Science: New Rocket Fuel

To roar farther and faster, rockets need a super-fuel with more bounce to the ounce. Most such concoctions are too volatile to handle. Last week Bell Aircraft announced success in taming one of them—liquid fluorine—which might boost rocket—payloads 70%. That would be enough to orbit U.S. satellites considerably bigger than Russia's very heavy Sputnik III.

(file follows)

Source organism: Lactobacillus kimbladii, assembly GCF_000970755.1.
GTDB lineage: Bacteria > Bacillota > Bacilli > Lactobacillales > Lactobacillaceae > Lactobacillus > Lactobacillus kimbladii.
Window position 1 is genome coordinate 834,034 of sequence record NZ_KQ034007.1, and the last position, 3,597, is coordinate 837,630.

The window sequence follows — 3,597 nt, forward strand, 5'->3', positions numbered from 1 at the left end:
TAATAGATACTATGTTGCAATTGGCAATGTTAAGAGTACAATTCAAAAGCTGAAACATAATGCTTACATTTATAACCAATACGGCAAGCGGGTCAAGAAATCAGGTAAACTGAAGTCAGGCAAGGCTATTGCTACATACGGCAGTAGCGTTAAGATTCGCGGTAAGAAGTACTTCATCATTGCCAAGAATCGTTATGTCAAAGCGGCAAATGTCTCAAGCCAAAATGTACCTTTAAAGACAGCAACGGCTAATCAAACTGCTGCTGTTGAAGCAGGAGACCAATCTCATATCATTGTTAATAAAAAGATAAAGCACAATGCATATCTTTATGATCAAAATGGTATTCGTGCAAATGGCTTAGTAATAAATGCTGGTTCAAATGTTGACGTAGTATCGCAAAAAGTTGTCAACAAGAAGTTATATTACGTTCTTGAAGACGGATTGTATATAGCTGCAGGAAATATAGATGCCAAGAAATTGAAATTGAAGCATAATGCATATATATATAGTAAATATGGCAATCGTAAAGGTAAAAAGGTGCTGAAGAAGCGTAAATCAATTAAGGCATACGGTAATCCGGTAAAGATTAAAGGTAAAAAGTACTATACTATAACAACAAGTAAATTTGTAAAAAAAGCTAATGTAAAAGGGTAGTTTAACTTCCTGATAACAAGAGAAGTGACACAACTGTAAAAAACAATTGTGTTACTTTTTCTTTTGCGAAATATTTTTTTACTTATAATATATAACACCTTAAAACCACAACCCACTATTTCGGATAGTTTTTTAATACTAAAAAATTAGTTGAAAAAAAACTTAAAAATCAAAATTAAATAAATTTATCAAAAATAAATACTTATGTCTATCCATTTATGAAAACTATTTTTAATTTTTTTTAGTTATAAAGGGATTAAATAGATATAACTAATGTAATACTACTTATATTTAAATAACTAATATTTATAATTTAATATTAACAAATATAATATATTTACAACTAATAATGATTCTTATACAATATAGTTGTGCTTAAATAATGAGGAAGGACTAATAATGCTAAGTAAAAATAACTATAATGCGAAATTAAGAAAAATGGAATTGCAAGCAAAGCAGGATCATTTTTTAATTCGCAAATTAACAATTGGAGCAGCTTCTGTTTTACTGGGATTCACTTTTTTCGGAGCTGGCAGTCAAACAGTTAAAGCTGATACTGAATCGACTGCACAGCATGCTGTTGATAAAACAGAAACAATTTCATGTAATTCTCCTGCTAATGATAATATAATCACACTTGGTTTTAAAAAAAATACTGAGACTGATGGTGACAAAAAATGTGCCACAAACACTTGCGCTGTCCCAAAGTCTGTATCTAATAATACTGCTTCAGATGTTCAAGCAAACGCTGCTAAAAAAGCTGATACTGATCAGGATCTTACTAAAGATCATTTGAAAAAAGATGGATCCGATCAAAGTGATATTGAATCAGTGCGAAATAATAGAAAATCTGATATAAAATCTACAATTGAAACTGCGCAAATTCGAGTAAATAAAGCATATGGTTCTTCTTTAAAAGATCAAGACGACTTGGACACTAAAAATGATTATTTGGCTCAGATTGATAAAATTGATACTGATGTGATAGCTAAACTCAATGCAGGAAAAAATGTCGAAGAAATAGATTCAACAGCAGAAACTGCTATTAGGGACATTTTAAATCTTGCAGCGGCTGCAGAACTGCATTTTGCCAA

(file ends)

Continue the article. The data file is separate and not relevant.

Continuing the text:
A rocket fuel combines a chemical that oxidizes and an ingredient that burns. The propulsive energy released is measured as "specific impulse." Present combinations, e.g., liquid oxygen and kerosene, have a specific impulse of about 245 Ibs. Using liquid fluorine as the oxidizer instead of liquid oxygen...

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